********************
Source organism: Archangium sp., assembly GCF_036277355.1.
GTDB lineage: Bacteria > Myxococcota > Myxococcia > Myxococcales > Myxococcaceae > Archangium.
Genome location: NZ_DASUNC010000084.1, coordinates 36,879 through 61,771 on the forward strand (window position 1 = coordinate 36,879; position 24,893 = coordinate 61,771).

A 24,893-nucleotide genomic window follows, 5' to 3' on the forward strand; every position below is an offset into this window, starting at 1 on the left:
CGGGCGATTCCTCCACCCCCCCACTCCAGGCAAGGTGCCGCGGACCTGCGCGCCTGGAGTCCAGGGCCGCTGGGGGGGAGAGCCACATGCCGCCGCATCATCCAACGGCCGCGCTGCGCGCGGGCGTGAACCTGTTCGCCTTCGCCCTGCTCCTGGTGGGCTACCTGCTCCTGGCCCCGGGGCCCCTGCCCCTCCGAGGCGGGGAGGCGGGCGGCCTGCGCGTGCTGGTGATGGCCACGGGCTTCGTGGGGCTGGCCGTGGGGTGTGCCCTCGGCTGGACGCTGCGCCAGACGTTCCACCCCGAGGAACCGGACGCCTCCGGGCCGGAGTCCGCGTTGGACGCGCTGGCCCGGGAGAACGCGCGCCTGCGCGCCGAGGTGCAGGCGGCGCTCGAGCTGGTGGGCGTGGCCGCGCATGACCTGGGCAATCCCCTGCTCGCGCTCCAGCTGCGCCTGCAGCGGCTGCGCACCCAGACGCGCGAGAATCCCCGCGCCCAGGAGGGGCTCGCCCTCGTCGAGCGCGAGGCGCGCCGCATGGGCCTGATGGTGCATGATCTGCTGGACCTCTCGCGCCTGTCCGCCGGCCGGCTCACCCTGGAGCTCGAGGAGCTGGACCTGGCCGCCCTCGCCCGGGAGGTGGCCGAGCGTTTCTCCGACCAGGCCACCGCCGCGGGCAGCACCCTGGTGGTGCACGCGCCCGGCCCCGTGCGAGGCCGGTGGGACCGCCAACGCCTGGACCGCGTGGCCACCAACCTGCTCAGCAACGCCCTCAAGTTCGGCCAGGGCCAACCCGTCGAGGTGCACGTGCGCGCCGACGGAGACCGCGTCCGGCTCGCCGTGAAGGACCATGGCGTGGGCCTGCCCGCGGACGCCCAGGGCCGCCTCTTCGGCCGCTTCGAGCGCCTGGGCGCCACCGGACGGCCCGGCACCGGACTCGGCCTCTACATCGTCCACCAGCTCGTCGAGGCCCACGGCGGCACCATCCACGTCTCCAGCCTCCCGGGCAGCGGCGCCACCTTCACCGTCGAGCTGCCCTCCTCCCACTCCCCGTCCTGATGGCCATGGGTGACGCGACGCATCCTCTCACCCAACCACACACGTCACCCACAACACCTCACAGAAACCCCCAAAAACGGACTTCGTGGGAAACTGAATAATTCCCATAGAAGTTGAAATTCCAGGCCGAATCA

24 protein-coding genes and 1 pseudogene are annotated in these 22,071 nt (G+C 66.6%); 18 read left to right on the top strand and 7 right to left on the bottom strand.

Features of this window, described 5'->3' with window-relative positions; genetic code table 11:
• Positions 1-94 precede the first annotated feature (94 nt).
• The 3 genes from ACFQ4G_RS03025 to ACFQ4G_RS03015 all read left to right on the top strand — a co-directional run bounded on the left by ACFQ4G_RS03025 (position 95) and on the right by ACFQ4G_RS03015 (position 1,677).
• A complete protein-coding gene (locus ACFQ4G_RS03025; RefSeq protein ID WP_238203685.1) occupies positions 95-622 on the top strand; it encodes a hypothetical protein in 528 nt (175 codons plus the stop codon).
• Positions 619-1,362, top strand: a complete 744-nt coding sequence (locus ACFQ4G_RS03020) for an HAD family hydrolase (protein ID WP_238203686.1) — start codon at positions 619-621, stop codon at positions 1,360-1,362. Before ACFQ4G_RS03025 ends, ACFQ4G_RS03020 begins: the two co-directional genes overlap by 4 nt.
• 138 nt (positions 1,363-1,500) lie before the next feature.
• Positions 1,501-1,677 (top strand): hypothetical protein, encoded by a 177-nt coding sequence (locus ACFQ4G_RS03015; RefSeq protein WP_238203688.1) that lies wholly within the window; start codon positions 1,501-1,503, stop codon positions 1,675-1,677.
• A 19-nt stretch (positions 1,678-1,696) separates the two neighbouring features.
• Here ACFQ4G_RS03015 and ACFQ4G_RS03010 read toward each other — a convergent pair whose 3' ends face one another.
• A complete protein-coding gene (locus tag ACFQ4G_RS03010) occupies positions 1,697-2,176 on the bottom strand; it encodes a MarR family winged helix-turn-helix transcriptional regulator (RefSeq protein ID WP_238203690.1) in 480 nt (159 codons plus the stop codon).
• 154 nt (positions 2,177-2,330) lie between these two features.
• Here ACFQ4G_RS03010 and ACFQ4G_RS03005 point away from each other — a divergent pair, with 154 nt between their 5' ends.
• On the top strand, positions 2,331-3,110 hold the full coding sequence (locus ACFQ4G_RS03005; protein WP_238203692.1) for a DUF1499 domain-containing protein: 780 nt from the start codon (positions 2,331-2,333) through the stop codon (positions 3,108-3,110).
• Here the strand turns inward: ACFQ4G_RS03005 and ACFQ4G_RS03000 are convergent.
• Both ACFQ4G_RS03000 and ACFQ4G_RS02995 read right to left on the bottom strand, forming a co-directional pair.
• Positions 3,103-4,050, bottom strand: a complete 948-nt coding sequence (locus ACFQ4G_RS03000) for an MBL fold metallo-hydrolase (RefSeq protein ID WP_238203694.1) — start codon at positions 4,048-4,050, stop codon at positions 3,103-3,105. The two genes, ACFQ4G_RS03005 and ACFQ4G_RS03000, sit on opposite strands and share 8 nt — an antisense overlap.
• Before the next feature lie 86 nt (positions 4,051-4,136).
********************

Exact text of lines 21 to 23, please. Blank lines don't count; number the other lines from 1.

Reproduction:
• Both ACFQ4G_RS03000 and ACFQ4G_RS02995 read right to left on the bottom strand, forming a co-directional pair.
• Positions 3,103-4,050, bottom strand: a complete 948-nt coding sequence (locus ACFQ4G_RS03000) for an MBL fold metallo-hydrolase (RefSeq protein ID WP_238203694.1) — start codon at positions 4,048-4,050, stop codon at positions 3,103-3,105. The two genes, ACFQ4G_RS03005 and ACFQ4G_RS03000, sit on opposite strands and share 8 nt — an antisense overlap.
• Before the next feature lie 86 nt (positions 4,051-4,136).